Cooking the Books on Cash for Clunkers

From CNN via NRO:

NEW YORK ( "” What are people trading their clunkers in for? It depends on who you ask.

The government's results showed small cars as the top choice for shoppers looking for Cash for Clunker deals. But an independent analysis by disputed those results, and showed that two full-size trucks and a small crossover SUV were actually among the top-ten buys.

The discrepancy is a result of the methods used. uses traditional sales measurements, tallying sales by make and model. The government uses a more arcane measurement method that subdivides models according to engine and transmission types, counting them as separate models.

For example, the Ford Escape is available in six different versions including two- and four-wheel drive and hybrid versions. The government counts each version as a different vehicle using guidelines from the Environmental Protection Agency. Only the front wheel drive, non-hybrid version made the government's top ten list.

The Ford Escape crossover SUV, instead of being the seventh-most popular vehicle under the program, as the government ranked it, was actually the best seller, according to The government pegged the Ford Focus as the top seller.

Trucks tend to be available in more variations than cars. That's because truck buyers have a wider variety of needs than car buyers, General Motors spokesman Brian Goebel said.

"There's just so many different uses for the truck, both retail and commercial, than with car purchasers," he said.

The Edmunds rankings, shown in the NRO link above, actually solve one problem for the Obama administration but create another.  The Edmunds list has far fewer foreign cars, overcoming the criticism the program has gotten (not from me!) for promoting sales of non-American nameplates.  But it creates another problem, in that most of the cars on the Edmunds list are relatively low MPG, obviating the whole point of the program.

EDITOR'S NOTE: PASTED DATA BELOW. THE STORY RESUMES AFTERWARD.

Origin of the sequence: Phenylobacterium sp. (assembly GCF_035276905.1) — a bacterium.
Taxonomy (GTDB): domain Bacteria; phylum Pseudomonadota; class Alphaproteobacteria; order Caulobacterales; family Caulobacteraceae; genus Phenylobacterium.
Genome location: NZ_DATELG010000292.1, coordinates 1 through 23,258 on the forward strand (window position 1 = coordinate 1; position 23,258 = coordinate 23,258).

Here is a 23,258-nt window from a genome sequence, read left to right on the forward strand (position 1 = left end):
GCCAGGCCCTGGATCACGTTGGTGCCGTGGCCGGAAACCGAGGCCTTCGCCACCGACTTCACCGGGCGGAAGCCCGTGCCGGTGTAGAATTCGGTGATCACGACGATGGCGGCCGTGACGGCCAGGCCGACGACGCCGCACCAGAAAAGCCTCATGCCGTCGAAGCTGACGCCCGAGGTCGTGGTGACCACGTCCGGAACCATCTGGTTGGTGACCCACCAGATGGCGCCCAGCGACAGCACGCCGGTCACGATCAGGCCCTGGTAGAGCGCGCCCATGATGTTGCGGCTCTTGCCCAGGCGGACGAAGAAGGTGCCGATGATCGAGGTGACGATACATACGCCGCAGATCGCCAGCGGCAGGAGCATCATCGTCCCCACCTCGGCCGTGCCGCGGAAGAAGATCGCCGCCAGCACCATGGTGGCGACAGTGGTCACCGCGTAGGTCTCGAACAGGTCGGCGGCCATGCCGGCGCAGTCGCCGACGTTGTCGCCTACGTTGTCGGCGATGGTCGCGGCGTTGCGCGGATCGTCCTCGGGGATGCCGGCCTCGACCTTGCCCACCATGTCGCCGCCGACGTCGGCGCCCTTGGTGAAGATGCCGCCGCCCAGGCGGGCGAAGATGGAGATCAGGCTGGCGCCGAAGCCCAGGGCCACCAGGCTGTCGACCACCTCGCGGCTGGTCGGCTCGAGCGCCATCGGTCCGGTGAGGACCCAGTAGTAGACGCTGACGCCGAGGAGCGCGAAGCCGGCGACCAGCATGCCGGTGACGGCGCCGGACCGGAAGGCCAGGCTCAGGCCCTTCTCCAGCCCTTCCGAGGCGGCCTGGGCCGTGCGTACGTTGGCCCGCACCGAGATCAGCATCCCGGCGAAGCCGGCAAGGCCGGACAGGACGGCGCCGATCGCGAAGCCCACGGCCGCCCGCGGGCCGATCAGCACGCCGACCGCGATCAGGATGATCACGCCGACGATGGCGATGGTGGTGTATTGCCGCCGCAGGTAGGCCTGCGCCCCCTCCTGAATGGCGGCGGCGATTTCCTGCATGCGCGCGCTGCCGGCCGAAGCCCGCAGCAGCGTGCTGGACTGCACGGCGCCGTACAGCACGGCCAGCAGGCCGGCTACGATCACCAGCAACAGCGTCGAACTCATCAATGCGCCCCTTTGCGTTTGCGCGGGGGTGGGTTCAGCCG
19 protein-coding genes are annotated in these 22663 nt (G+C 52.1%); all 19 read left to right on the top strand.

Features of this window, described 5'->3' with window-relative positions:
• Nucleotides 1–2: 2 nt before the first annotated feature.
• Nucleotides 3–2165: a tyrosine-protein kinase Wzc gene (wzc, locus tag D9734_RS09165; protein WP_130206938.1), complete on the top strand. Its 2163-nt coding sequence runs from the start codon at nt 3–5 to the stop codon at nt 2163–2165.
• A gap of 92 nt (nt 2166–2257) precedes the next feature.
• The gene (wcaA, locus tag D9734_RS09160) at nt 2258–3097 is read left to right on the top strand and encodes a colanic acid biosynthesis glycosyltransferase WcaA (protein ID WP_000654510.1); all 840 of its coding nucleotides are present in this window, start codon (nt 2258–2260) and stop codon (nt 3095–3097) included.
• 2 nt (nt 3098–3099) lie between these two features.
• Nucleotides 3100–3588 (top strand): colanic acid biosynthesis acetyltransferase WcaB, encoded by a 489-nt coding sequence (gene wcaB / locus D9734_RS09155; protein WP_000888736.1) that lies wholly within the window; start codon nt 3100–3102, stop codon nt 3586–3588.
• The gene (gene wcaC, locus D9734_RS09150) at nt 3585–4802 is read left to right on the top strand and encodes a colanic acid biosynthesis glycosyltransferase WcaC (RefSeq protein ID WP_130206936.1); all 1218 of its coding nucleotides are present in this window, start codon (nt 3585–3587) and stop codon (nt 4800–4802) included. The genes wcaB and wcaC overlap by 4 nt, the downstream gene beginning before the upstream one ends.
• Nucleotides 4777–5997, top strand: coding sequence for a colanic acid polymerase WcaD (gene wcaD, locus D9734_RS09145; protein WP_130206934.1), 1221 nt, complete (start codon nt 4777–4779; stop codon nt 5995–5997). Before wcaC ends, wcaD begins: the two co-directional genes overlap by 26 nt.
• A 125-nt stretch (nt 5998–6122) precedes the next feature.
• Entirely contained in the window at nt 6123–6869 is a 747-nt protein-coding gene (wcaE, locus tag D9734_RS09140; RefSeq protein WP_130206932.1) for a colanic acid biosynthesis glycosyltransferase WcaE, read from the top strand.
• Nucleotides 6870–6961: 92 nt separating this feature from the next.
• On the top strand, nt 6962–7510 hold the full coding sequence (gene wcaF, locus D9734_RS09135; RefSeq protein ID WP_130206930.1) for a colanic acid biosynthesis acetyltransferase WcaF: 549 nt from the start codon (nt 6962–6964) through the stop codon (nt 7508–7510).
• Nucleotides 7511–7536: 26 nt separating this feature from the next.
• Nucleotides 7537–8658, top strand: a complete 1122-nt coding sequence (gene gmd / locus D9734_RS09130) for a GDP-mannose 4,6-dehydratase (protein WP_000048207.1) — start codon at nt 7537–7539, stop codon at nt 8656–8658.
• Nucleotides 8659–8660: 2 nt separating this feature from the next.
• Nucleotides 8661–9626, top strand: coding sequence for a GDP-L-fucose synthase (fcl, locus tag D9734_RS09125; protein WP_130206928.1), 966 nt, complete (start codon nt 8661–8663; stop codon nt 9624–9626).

1. Michael:

    In my experience, the government using engine and transmission algorithms to come up with mpg leads to less fuel efficient vehicles. I was doing a 50 mile one way commute in a 94 Ford Explorer some years back and was getting 17mpg. I replaced the factory air intake box with an unrestrictive air intake filter and the factory muffler with a free flow muffler. My millage went up to 22mpg. I've done this on RX-7s, VWs, Volvos. These changes can be done on most vehicles and run $100 to $150 for the parts. And most people who can change their own oil can put these parts on.

  2. Max:

    What fascinates me is that SUVs are usually equated with gaz-guzzling environmental monsters. However, this might be true for the big SUVs and Jeeps from GM and friends, but certainly not true for European-made SUVs.
    I got the chance to try out an X3 from BMW in comparison to the Eco-version of the Golf IV. Now, I had to drive a lot of urban routes and city traffic, so this is really very competitive, because in every race on the highway the BMW would win hands down.
    But even in inner city traffic, I had to conclude that the SUV from BMW has an average consumption of 7-8 liters per 100 km and the Golf was en par with 8 l per 100 km. Now, the Golf uses gas and the BMW uses diesel, which is a lot more "eco-efficient" (due to a higher efficiency of the motor itself) as a concerned person would put it.

    So, I just don't buy it that SUVs are soo bad or can't be comparably eco-friendly, if you buy the right one.

  3. Anon:

    "...obviating the whole point of the program."

    Come on, Warren. That isn't the whole point of the program. The whole point of the program is "cake." As in "The party of cake is always in power."

    Who' against free cake?